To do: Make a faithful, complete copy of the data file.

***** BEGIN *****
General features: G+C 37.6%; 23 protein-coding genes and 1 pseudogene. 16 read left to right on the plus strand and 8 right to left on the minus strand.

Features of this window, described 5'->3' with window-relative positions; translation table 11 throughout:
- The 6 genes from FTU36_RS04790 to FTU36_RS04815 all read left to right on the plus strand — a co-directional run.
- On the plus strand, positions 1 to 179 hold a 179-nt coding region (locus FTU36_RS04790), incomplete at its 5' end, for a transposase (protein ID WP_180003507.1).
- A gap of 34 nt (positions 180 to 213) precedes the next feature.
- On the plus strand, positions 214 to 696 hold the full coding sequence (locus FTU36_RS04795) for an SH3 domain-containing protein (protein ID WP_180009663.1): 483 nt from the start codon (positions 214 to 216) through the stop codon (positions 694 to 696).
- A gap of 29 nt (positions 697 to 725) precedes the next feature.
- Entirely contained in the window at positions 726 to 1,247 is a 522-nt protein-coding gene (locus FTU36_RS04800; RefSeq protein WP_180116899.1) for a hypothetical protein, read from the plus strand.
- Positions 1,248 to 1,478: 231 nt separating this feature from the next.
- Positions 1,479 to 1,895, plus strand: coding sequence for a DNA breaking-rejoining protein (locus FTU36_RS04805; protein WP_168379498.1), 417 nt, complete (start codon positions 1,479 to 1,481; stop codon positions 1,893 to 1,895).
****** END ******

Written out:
General features: G+C 37.6%; 23 protein-coding genes and 1 pseudogene. 16 read left to right on the plus strand and 8 right to left on the minus strand.

Features of this window, described 5'->3' with window-relative positions; translation table 11 throughout:
- The 6 genes from FTU36_RS04790 to FTU36_RS04815 all read left to right on the plus strand — a co-directional run.
- On the plus strand, positions 1 to 179 hold a 179-nt coding region (locus FTU36_RS04790), incomplete at its 5' end, for a transposase (protein ID WP_180003507.1).
- A gap of 34 nt (positions 180 to 213) precedes the next feature.
- On the plus strand, positions 214 to 696 hold the full coding sequence (locus FTU36_RS04795) for an SH3 domain-containing protein (protein ID WP_180009663.1): 483 nt from the start codon (positions 214 to 216) through the stop codon (positions 694 to 696).
- A gap of 29 nt (positions 697 to 725) precedes the next feature.
- Entirely contained in the window at positions 726 to 1,247 is a 522-nt protein-coding gene (locus FTU36_RS04800; RefSeq protein WP_180116899.1) for a hypothetical protein, read from the plus strand.
- Positions 1,248 to 1,478: 231 nt separating this feature from the next.
- Positions 1,479 to 1,895, plus strand: coding sequence for a DNA breaking-rejoining protein (locus FTU36_RS04805; protein WP_168379498.1), 417 nt, complete (start codon positions 1,479 to 1,481; stop codon positions 1,893 to 1,895).